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The next bubble?

I was driving around the other day and listening to the news on NPR. Usually I don't really listen to the radio; it just provides a background to counter all the road noise and sometimes, if I turn it up enough, it can keep me awake. But every now and then something jumps out that grabs my attention.

This particular time it was the phrase "Chinese drywall." It would seem that there has been a huge class action suit against a Chinese company selling drywall in the U.S. that was sub-standard (from the Chinese? Go figure!). This company is evidently the largest supplier of drywall in the U.S. and their product has been installed in thousands of new homes.

The reason this hit me is that, for at least the last twenty years, I have been seeing a downward trend in the quality of the materials used to build new homes. It's not just the Chinese drywall. It's the cheap siding, the stuccoed-over-Styrofoam trim on the exterior, the painted MDF trim on the inside, the extensive use of plastic from everything from doorknobs to bathroom fixtures to window casings. Everything has been downgraded to the point where many of these homes begin to literally come apart before they are more than a few years old.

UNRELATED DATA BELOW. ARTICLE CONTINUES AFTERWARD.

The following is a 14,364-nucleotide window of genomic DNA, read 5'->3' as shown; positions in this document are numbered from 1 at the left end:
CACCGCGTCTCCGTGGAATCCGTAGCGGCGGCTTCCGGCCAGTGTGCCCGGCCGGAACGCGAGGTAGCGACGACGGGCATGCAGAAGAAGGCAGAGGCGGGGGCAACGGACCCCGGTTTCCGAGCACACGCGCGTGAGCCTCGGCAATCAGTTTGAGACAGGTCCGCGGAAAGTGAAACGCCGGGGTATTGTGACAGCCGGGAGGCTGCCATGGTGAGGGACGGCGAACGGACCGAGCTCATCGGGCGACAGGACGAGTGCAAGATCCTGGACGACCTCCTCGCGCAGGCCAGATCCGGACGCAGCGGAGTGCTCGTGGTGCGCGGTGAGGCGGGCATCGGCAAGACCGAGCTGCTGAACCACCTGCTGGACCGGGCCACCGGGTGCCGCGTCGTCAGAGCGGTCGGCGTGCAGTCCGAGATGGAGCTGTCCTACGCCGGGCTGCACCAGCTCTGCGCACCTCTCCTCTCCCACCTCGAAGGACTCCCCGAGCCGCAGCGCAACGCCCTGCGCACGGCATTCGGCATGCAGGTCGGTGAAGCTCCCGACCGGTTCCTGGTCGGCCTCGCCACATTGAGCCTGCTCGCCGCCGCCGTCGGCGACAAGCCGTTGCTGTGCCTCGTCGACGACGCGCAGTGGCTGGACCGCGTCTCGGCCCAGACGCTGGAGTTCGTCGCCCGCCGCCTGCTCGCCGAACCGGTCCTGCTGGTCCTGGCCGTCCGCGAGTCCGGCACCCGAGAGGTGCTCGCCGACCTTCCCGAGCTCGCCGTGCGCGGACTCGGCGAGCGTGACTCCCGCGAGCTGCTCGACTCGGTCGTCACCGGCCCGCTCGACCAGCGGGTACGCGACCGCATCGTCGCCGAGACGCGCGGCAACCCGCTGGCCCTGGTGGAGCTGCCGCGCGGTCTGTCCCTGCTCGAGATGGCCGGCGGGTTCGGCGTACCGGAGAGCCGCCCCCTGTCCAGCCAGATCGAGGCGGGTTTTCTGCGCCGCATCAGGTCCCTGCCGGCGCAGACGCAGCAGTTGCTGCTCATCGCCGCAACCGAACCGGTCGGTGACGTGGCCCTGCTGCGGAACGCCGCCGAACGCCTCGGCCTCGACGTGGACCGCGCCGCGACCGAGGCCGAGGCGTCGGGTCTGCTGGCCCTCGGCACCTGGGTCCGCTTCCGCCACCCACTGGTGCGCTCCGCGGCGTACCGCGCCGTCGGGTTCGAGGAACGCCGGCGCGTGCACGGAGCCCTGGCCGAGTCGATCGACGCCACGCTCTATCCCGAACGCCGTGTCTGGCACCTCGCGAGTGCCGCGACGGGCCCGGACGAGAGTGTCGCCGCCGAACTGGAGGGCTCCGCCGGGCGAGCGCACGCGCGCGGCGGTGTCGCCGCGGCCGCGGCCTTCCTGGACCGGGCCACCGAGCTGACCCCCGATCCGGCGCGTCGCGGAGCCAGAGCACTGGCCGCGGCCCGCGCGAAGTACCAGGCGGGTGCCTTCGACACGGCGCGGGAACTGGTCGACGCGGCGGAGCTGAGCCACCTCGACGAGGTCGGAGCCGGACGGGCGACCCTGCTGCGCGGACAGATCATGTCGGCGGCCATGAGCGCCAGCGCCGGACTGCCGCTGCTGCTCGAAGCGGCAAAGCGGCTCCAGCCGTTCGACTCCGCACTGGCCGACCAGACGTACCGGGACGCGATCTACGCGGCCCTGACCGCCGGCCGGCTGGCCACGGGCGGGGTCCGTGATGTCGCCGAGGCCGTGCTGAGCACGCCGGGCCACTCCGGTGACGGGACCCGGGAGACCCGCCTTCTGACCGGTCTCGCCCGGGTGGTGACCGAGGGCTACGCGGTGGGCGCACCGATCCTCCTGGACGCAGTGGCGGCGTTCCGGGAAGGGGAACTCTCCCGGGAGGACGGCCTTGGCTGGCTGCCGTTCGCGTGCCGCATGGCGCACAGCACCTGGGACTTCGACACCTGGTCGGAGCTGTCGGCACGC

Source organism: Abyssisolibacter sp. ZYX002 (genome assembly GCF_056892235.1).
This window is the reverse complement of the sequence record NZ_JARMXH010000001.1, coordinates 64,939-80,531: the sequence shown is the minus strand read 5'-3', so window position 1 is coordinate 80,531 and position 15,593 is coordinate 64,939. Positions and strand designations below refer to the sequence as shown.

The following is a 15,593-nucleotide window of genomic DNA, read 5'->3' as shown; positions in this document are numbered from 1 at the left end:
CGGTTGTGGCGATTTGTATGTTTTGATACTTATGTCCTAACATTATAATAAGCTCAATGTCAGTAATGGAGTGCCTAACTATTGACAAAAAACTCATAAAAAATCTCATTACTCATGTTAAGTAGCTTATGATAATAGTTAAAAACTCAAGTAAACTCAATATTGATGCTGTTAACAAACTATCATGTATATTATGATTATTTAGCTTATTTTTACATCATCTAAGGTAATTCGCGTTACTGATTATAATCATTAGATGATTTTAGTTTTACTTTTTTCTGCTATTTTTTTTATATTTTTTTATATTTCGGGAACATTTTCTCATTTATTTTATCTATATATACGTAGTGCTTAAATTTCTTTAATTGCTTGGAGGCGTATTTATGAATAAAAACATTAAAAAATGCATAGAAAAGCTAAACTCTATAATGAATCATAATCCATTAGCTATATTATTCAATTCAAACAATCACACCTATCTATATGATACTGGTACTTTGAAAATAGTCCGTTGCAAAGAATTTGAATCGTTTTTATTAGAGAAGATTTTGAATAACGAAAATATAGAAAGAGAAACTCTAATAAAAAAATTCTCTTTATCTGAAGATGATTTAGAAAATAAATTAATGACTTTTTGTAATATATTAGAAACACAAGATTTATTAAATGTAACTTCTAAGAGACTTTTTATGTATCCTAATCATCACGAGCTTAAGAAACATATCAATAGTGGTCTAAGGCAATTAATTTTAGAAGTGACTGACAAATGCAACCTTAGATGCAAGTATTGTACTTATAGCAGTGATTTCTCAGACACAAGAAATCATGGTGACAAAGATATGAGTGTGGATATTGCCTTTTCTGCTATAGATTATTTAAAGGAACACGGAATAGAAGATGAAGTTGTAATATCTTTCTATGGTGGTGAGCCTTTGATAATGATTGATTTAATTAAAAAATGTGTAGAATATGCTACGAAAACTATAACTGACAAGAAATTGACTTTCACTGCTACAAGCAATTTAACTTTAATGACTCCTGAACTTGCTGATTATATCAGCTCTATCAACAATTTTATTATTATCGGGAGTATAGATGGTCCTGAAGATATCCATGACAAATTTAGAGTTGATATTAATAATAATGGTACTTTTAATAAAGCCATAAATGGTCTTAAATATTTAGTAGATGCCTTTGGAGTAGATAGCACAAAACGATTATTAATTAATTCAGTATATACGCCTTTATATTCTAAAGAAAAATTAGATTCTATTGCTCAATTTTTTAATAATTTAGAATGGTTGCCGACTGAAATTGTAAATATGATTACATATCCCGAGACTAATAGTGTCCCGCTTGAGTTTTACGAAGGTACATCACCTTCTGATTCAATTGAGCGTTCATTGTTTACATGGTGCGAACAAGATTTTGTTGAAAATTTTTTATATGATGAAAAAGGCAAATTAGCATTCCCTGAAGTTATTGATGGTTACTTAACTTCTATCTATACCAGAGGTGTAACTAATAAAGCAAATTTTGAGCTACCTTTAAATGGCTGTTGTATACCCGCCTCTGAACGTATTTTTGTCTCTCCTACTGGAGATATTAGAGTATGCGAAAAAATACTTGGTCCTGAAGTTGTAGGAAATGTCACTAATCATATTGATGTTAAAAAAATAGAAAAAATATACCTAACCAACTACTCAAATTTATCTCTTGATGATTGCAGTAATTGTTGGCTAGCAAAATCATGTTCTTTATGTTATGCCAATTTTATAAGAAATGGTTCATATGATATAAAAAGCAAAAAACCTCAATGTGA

This has the potential to become a major economic problem because many of the people who owe mortgages owe them on recently built homes. There is a tendency for people to try to meet their obligations and pay their mortgages rather than allow a foreclosure. But this could easily change if the houses begin to fall apart. It might be difficult to justify the sacrifices needed to maintain a good credit rating when your house is falling down around your ears. Banks could easily find themselves saddled with ownership of a lot of unsalable houses that are going to require thousands of dollars in repairs to even be livable.


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